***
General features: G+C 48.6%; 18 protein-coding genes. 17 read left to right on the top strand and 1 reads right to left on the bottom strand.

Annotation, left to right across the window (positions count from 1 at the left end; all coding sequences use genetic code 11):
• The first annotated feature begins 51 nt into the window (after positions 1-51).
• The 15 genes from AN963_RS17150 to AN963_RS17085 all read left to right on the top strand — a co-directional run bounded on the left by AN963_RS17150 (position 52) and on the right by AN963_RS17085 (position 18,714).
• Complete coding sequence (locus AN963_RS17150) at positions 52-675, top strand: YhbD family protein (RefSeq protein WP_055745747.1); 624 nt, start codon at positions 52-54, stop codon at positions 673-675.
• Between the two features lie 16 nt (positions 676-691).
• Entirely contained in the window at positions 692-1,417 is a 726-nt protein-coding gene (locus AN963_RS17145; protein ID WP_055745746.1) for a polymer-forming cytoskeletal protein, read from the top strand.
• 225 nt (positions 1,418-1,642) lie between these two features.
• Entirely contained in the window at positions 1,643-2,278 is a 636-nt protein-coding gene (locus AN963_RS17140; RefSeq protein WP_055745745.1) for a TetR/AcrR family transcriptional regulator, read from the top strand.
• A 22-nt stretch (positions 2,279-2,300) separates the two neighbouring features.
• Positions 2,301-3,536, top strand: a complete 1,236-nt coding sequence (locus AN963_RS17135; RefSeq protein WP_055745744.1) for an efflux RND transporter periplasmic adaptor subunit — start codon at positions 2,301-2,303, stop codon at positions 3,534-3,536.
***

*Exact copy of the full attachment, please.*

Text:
General features: G+C 48.6%; 18 protein-coding genes. 17 read left to right on the top strand and 1 reads right to left on the bottom strand.

Annotation, left to right across the window (positions count from 1 at the left end; all coding sequences use genetic code 11):
• The first annotated feature begins 51 nt into the window (after positions 1-51).
• The 15 genes from AN963_RS17150 to AN963_RS17085 all read left to right on the top strand — a co-directional run bounded on the left by AN963_RS17150 (position 52) and on the right by AN963_RS17085 (position 18,714).
• Complete coding sequence (locus AN963_RS17150) at positions 52-675, top strand: YhbD family protein (RefSeq protein WP_055745747.1); 624 nt, start codon at positions 52-54, stop codon at positions 673-675.
• Between the two features lie 16 nt (positions 676-691).
• Entirely contained in the window at positions 692-1,417 is a 726-nt protein-coding gene (locus AN963_RS17145; protein ID WP_055745746.1) for a polymer-forming cytoskeletal protein, read from the top strand.
• 225 nt (positions 1,418-1,642) lie between these two features.
• Entirely contained in the window at positions 1,643-2,278 is a 636-nt protein-coding gene (locus AN963_RS17140; RefSeq protein WP_055745745.1) for a TetR/AcrR family transcriptional regulator, read from the top strand.
• A 22-nt stretch (positions 2,279-2,300) separates the two neighbouring features.
• Positions 2,301-3,536, top strand: a complete 1,236-nt coding sequence (locus AN963_RS17135; RefSeq protein WP_055745744.1) for an efflux RND transporter periplasmic adaptor subunit — start codon at positions 2,301-2,303, stop codon at positions 3,534-3,536.